2013/1/18 Jim Henry <[log in to unmask]>:
> On Fri, Jan 18, 2013 at 6:27 AM, Mathieu Roy <[log in to unmask]> wrote:
>> What are the advantages of speaking a less logical language (a language with grammar rules with a lot of exceptions, a lot of words with ambiguity, etc.)?
> [*] -- Esperanto isn't a loglang or engelang in the strict sense, nor
> is it perfectly unambiguous, but I'd say it's less ambiguous than the
> natlangs I'm most familiar with in both syntax and lexicon.

Maybe we should make a distinction between regularity and unambiguity.

BTW, I think that I have already heard someone saying that there is an
advantage of irregular verbal forms as they become more audibly
distinguishable from each other.

For instance, each one of the Spanish expressions
"yo soy, tú eres, usted es, nosotros somos, vosotros sois, ustedes son"
are better distinguished from each other than
"yo es, tú es, usted es, nosotros es, vosotros es, ustedes es".

But I doubt it's a great advantage since many languages work perfectly
well with no person conjugation. Besides, some languages tend to omit
the pronouns as they are implicit in the conjugations, what sometimes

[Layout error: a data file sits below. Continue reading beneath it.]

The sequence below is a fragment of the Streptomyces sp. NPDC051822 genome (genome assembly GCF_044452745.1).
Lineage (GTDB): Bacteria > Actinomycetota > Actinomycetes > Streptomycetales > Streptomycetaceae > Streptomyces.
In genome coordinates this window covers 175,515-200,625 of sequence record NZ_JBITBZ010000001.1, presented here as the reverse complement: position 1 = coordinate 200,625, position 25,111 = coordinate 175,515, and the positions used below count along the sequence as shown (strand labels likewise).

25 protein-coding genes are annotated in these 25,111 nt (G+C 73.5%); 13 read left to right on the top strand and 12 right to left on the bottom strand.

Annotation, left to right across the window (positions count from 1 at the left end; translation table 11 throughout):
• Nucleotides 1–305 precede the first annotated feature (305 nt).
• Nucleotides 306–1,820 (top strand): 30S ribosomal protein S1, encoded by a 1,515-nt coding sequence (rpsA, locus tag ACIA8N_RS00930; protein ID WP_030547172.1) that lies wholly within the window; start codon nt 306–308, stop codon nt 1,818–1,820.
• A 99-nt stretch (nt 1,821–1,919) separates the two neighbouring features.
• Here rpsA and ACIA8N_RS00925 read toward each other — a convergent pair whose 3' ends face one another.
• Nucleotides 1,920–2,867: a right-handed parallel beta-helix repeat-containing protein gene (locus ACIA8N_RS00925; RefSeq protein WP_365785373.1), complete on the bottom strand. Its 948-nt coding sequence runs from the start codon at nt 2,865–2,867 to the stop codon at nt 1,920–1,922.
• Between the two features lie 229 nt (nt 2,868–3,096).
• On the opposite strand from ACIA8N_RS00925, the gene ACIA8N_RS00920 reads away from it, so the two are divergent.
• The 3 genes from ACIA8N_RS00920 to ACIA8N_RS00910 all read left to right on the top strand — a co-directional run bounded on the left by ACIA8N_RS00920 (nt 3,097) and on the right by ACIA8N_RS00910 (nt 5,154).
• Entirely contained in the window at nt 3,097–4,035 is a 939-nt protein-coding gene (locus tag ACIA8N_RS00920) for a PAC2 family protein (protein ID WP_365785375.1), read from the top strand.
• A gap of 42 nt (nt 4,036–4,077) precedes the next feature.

make distinguishability harder again. For instance, in "soy, eres, es,
somos, sois, son", the words "soy", "somos", "sois" and "son" sound
similar and could again be interpreted as a regular verb "so-" with
pronouns postponed:

soy = so-y = {to be} + {I}
somos = so-mos = {to be} + {we}
sois = so-is = {to be} + {you plural}
son = so-n = {to be} + {they}

I wonder if verb person conjugation originated from incorporation of
ancient pronouns...

>  Wordplay
> in Esperanto works in at least two ways: using words that sound
> similar to other words (this method is also available in most
> engelangs, I reckon), and words which are phonologically identical to
> other words but have a different parse (this is unavailable in
> engelangs with self-segregating morphology, which I think is most of
> them).
> --
> Jim Henry